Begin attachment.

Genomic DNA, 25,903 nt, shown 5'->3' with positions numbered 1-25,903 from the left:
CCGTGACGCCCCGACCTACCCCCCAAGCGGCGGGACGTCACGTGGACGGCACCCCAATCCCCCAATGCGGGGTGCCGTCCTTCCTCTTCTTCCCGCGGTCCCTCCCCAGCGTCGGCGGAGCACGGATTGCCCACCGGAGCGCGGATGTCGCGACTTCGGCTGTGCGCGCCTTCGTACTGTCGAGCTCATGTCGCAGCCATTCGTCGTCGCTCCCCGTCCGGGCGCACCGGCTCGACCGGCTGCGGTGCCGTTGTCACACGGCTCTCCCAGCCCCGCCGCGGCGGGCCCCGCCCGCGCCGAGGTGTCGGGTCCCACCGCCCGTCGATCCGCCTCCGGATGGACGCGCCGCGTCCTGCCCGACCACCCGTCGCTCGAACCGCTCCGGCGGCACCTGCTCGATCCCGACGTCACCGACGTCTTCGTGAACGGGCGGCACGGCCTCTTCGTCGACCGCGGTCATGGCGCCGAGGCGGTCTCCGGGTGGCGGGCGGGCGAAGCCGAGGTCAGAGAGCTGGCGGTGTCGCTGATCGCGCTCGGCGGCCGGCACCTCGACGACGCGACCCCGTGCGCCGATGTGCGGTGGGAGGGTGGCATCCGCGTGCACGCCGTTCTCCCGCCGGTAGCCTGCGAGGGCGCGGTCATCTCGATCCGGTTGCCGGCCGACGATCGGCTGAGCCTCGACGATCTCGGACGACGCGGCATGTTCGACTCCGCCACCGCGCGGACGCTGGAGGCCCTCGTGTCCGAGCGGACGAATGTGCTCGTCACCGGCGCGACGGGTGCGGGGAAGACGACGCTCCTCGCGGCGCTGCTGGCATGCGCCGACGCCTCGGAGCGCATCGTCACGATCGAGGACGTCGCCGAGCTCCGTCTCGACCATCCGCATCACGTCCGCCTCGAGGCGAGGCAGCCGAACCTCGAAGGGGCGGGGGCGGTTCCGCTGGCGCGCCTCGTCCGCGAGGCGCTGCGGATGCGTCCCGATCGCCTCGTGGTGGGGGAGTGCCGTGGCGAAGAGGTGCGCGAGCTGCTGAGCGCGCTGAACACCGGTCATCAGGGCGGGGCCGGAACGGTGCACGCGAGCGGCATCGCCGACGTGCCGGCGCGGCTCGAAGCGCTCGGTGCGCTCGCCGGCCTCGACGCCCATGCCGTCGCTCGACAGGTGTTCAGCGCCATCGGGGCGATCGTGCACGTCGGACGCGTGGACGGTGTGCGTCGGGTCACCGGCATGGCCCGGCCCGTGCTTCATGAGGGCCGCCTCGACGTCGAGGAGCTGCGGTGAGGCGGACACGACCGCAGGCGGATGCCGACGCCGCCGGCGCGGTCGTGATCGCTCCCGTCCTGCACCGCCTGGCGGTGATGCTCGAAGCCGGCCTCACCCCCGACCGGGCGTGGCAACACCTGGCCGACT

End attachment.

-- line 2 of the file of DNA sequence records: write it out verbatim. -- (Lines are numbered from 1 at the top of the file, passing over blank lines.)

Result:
CCGTGACGCCCCGACCTACCCCCCAAGCGGCGGGACGTCACGTGGACGGCACCCCAATCCCCCAATGCGGGGTGCCGTCCTTCCTCTTCTTCCCGCGGTCCCTCCCCAGCGTCGGCGGAGCACGGATTGCCCACCGGAGCGCGGATGTCGCGACTTCGGCTGTGCGCGCCTTCGTACTGTCGAGCTCATGTCGCAGCCATTCGTCGTCGCTCCCCGTCCGGGCGCACCGGCTCGACCGGCTGCGGTGCCGTTGTCACACGGCTCTCCCAGCCCCGCCGCGGCGGGCCCCGCCCGCGCCGAGGTGTCGGGTCCCACCGCCCGTCGATCCGCCTCCGGATGGACGCGCCGCGTCCTGCCCGACCACCCGTCGCTCGAACCGCTCCGGCGGCACCTGCTCGATCCCGACGTCACCGACGTCTTCGTGAACGGGCGGCACGGCCTCTTCGTCGACCGCGGTCATGGCGCCGAGGCGGTCTCCGGGTGGCGGGCGGGCGAAGCCGAGGTCAGAGAGCTGGCGGTGTCGCTGATCGCGCTCGGCGGCCGGCACCTCGACGACGCGACCCCGTGCGCCGATGTGCGGTGGGAGGGTGGCATCCGCGTGCACGCCGTTCTCCCGCCGGTAGCCTGCGAGGGCGCGGTCATCTCGATCCGGTTGCCGGCCGACGATCGGCTGAGCCTCGACGATCTCGGACGACGCGGCATGTTCGACTCCGCCACCGCGCGGACGCTGGAGGCCCTCGTGTCCGAGCGGACGAATGTGCTCGTCACCGGCGCGACGGGTGCGGGGAAGACGACGCTCCTCGCGGCGCTGCTGGCATGCGCCGACGCCTCGGAGCGCATCGTCACGATCGAGGACGTCGCCGAGCTCCGTCTCGACCATCCGCATCACGTCCGCCTCGAGGCGAGGCAGCCGAACCTCGAAGGGGCGGGGGCGGTTCCGCTGGCGCGCCTCGTCCGCGAGGCGCTGCGGATGCGTCCCGATCGCCTCGTGGTGGGGGAGTGCCGTGGCGAAGAGGTGCGCGAGCTGCTGAGCGCGCTGAACACCGGTCATCAGGGCGGGGCCGGAACGGTGCACGCGAGCGGCATCGCCGACGTGCCGGCGCGGCTCGAAGCGCTCGGTGCGCTCGCCGGCCTCGACGCCCATGCCGTCGCTCGACAGGTGTTCAGCGCCATCGGGGCGATCGTGCACGTCGGACGCGTGGACGGTGTGCGTCGGGTCACCGGCATGGCCCGGCCCGTGCTTCATGAGGGCCGCCTCGACGTCGAGGAGCTGCGGTGAGGCGGACACGACCGCAGGCGGATGCCGACGCCGCCGGCGCGGTCGTGATCGCTCCCGTCCTGCACCGCCTGGCGGTGATGCTCGAAGCCGGCCTCACCCCCGACCGGGCGTGGCAACACCTGGCCGACT